Smartphones make it easier for us to connect but do they put our personal relationships at risk?
It was the one missing ingredient, a type of nut so obscure I had never heard of it before (neither, seemingly, had the supermarket manager). My girlfriend had wandered up a couple of doors to the deli while I returned to the car to wait for her. As I plonked myself behind the steering wheel my hand moved to put the seatbelt in the socket and then, instinctively, for my pocket.
Oh shit, the rule.
It had just begun, our first micro trip away as a couple - and with it a challenge. We had not been together long but already she had discovered one of my defining traits: my reliance on my phone, and all that came with it. ''I liked you on Facebook, I followed you on Twitter, I connected with you on LinkedIn,'' read the front of the card she gave me early on, followed on the inside by: '' … this card seems very unnecessary.''
''Technology celebrates connectedness, but encourages retreat,'' said US writer Jonathan Safran Foer. I could be his poster child. Much of my time, including the bookends to my days, involves burying my head in my smartphone. It is not that I am retreating. It is that I hate being idle. There's always something I can be doing: replying to email, cleaning out my in-boxes, doing my banking using my smartphone app. And then once all that important stuff is done, it's on to my friends and acquaintances on Facebook.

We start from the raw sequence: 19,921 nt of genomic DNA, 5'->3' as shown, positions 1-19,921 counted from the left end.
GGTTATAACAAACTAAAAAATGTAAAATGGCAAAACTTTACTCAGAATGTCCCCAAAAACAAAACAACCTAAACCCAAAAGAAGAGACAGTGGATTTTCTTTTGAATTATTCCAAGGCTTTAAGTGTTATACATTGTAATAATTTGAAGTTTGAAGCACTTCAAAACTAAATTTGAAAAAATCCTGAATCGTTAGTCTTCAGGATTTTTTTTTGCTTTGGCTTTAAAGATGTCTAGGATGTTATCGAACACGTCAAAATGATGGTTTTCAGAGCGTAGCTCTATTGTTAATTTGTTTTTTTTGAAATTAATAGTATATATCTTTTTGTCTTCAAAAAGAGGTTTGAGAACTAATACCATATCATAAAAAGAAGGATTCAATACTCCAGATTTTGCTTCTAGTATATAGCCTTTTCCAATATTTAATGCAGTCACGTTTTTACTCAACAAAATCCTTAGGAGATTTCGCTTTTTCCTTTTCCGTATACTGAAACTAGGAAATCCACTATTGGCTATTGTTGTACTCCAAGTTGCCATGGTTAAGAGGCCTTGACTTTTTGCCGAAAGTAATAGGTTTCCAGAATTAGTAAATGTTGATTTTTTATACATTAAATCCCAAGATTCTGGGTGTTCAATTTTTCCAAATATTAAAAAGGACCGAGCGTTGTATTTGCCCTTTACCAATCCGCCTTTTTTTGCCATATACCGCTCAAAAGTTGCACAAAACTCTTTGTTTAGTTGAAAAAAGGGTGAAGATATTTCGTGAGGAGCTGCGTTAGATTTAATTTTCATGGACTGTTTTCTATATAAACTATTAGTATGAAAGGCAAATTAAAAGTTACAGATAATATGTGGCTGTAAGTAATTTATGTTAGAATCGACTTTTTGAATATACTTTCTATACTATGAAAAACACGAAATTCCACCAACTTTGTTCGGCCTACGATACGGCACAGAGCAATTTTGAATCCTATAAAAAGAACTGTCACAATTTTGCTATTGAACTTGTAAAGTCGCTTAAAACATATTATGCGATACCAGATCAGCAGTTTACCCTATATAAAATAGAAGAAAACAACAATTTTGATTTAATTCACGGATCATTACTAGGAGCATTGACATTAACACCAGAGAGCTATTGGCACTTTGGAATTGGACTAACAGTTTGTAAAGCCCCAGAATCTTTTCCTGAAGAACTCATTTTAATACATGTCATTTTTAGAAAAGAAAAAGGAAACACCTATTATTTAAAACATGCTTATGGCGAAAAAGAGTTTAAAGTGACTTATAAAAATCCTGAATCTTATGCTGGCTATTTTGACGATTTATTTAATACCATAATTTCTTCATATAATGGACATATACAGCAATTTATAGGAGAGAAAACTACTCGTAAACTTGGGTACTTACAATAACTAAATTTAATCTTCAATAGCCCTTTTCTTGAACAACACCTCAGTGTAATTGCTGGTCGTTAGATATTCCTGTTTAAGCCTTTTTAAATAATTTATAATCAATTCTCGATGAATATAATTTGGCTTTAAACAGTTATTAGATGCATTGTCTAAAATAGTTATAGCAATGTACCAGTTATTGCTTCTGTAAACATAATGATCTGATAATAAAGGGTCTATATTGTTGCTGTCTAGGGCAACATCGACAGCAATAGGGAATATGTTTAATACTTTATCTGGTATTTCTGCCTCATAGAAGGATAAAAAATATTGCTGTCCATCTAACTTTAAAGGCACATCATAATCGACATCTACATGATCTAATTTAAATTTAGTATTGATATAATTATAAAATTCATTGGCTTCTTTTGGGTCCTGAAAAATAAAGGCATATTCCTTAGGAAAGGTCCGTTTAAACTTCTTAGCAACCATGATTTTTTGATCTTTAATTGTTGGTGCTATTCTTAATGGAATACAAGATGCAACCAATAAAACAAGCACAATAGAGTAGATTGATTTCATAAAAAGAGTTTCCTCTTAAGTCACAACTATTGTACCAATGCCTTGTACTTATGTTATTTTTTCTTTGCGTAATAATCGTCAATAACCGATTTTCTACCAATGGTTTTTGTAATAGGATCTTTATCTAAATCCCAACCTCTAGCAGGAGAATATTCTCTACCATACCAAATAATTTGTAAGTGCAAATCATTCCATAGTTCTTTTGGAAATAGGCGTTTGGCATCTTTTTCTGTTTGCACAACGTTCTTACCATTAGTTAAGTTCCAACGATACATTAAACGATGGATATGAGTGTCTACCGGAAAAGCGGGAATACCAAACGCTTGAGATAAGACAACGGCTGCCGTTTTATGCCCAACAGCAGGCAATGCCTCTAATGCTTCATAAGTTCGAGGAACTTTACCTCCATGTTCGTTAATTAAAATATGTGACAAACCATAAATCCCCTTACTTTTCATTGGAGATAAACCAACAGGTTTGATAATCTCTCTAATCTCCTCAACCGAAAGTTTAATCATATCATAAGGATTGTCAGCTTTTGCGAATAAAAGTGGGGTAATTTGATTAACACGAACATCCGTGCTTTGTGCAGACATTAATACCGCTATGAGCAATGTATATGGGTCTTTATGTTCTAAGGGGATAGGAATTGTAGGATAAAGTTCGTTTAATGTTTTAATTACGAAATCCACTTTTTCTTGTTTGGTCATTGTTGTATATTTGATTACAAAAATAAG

My reliance on technology is hardly unique. A recently released survey co-authored by Google into the way we use technology, Our Mobile Planet, declared about 65 per cent of Australians owned a smartphone (a mobile phone from which you can access the internet) in 2012, which is fourth highest in the world and almost double the 37 per cent recorded just two years earlier.
Two thirds of those, it concluded, ''access the internet every day on their smartphone and most never leave home without it'', with about 70 per cent declaring they would give up their television before their fancy mobile. One chapter was entitled, not unreasonably, ''smartphones are indispensable to daily life''.
Last month's Melbourne Fringe Festival featured a comedy show entitled Social Needia: the epidemic, about those who ''get anxious when nobody comments on your Facebook status updates, Instagram food before eating it, tweet in the middle of the night …''